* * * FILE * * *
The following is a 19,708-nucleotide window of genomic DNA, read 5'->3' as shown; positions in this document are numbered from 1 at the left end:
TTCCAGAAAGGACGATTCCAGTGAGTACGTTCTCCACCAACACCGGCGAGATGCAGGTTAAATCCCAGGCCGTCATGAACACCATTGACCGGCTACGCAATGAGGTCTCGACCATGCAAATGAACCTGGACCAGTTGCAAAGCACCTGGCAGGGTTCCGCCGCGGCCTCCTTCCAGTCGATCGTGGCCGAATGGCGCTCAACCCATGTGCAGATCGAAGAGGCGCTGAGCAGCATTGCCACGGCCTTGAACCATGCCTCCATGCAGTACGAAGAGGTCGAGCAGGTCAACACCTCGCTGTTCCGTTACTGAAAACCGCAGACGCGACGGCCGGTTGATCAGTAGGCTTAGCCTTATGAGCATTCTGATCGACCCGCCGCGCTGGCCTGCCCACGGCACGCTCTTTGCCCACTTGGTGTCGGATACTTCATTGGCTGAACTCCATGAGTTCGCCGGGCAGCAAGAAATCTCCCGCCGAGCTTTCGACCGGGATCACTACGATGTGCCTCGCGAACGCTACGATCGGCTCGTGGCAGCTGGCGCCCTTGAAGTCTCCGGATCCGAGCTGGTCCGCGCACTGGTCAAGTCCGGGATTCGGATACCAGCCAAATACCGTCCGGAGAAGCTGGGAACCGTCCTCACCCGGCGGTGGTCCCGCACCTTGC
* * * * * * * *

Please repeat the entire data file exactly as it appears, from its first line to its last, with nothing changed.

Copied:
The following is a 19,708-nucleotide window of genomic DNA, read 5'->3' as shown; positions in this document are numbered from 1 at the left end:
TTCCAGAAAGGACGATTCCAGTGAGTACGTTCTCCACCAACACCGGCGAGATGCAGGTTAAATCCCAGGCCGTCATGAACACCATTGACCGGCTACGCAATGAGGTCTCGACCATGCAAATGAACCTGGACCAGTTGCAAAGCACCTGGCAGGGTTCCGCCGCGGCCTCCTTCCAGTCGATCGTGGCCGAATGGCGCTCAACCCATGTGCAGATCGAAGAGGCGCTGAGCAGCATTGCCACGGCCTTGAACCATGCCTCCATGCAGTACGAAGAGGTCGAGCAGGTCAACACCTCGCTGTTCCGTTACTGAAAACCGCAGACGCGACGGCCGGTTGATCAGTAGGCTTAGCCTTATGAGCATTCTGATCGACCCGCCGCGCTGGCCTGCCCACGGCACGCTCTTTGCCCACTTGGTGTCGGATACTTCATTGGCTGAACTCCATGAGTTCGCCGGGCAGCAAGAAATCTCCCGCCGAGCTTTCGACCGGGATCACTACGATGTGCCTCGCGAACGCTACGATCGGCTCGTGGCAGCTGGCGCCCTTGAAGTCTCCGGATCCGAGCTGGTCCGCGCACTGGTCAAGTCCGGGATTCGGATACCAGCCAAATACCGTCCGGAGAAGCTGGGAACCGTCCTCACCCGGCGGTGGTCCCGCACCTTGC